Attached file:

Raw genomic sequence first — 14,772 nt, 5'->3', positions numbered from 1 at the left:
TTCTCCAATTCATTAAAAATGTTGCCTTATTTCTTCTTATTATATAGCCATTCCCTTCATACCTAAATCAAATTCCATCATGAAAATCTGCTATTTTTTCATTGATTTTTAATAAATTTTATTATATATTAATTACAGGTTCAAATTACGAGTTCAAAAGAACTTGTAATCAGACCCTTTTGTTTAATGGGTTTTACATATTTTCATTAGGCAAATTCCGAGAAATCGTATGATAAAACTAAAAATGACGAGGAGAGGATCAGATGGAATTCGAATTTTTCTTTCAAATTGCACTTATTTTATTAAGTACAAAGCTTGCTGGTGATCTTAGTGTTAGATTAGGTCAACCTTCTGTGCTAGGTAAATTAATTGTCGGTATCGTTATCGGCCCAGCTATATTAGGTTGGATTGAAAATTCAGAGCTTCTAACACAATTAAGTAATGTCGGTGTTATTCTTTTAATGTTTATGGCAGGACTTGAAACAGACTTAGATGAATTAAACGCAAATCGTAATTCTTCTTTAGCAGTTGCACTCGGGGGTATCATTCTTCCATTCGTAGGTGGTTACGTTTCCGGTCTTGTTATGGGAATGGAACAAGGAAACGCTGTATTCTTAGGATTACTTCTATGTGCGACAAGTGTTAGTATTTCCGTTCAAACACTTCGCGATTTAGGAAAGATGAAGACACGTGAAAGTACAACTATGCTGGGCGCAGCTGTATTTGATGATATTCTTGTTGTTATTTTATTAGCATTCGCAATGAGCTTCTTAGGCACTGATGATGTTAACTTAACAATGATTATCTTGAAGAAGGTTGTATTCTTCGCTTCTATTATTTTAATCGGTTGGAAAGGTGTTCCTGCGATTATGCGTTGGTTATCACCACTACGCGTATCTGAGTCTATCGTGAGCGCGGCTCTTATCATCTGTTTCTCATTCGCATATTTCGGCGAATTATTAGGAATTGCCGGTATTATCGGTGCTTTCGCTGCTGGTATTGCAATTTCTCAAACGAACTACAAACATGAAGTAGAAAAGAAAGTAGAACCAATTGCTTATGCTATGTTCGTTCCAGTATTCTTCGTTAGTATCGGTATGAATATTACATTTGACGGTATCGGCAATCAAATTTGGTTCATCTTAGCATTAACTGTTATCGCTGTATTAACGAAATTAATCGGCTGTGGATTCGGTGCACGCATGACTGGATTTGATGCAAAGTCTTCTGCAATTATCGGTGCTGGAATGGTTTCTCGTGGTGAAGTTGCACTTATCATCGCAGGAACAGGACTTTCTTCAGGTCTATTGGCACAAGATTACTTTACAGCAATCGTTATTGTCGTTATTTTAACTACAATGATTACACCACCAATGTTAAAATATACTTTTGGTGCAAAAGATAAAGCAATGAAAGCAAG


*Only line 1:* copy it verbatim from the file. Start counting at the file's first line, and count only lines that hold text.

Raw genomic sequence first — 14,772 nt, 5'->3', positions numbered from 1 at the left: